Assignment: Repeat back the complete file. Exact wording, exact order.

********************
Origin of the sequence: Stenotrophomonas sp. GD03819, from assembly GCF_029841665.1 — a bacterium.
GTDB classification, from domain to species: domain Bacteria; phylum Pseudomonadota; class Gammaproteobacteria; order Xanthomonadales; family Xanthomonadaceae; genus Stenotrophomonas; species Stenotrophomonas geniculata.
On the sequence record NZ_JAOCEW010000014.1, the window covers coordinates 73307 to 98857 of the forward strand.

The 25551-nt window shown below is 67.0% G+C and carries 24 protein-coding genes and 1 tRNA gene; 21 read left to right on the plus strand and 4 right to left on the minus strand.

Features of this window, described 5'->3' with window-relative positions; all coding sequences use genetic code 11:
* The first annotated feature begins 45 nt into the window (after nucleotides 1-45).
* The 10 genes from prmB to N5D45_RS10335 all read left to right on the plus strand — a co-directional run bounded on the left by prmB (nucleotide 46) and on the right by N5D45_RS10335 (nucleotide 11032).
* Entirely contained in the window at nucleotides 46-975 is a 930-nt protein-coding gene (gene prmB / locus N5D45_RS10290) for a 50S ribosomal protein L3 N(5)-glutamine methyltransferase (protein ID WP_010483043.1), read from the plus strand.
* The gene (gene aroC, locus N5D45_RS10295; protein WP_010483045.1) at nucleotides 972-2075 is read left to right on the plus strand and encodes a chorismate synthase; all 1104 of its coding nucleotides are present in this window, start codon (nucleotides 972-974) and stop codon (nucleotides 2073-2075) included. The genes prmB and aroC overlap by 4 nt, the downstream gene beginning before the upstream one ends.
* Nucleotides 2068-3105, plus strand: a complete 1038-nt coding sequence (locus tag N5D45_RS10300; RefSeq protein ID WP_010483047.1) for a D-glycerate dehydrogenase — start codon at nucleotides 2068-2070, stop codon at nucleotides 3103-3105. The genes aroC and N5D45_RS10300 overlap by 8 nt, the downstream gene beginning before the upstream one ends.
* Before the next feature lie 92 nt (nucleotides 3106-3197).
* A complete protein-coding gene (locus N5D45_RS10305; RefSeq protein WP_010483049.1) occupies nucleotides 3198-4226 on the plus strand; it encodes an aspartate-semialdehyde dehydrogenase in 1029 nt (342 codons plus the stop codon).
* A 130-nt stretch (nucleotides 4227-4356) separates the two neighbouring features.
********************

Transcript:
Origin of the sequence: Stenotrophomonas sp. GD03819, from assembly GCF_029841665.1 — a bacterium.
GTDB classification, from domain to species: domain Bacteria; phylum Pseudomonadota; class Gammaproteobacteria; order Xanthomonadales; family Xanthomonadaceae; genus Stenotrophomonas; species Stenotrophomonas geniculata.
On the sequence record NZ_JAOCEW010000014.1, the window covers coordinates 73307 to 98857 of the forward strand.

The 25551-nt window shown below is 67.0% G+C and carries 24 protein-coding genes and 1 tRNA gene; 21 read left to right on the plus strand and 4 right to left on the minus strand.

Features of this window, described 5'->3' with window-relative positions; all coding sequences use genetic code 11:
* The first annotated feature begins 45 nt into the window (after nucleotides 1-45).
* The 10 genes from prmB to N5D45_RS10335 all read left to right on the plus strand — a co-directional run bounded on the left by prmB (nucleotide 46) and on the right by N5D45_RS10335 (nucleotide 11032).
* Entirely contained in the window at nucleotides 46-975 is a 930-nt protein-coding gene (gene prmB / locus N5D45_RS10290) for a 50S ribosomal protein L3 N(5)-glutamine methyltransferase (protein ID WP_010483043.1), read from the plus strand.
* The gene (gene aroC, locus N5D45_RS10295; protein WP_010483045.1) at nucleotides 972-2075 is read left to right on the plus strand and encodes a chorismate synthase; all 1104 of its coding nucleotides are present in this window, start codon (nucleotides 972-974) and stop codon (nucleotides 2073-2075) included. The genes prmB and aroC overlap by 4 nt, the downstream gene beginning before the upstream one ends.
* Nucleotides 2068-3105, plus strand: a complete 1038-nt coding sequence (locus tag N5D45_RS10300; RefSeq protein ID WP_010483047.1) for a D-glycerate dehydrogenase — start codon at nucleotides 2068-2070, stop codon at nucleotides 3103-3105. The genes aroC and N5D45_RS10300 overlap by 8 nt, the downstream gene beginning before the upstream one ends.
* Before the next feature lie 92 nt (nucleotides 3106-3197).
* A complete protein-coding gene (locus N5D45_RS10305; RefSeq protein WP_010483049.1) occupies nucleotides 3198-4226 on the plus strand; it encodes an aspartate-semialdehyde dehydrogenase in 1029 nt (342 codons plus the stop codon).
* A 130-nt stretch (nucleotides 4227-4356) separates the two neighbouring features.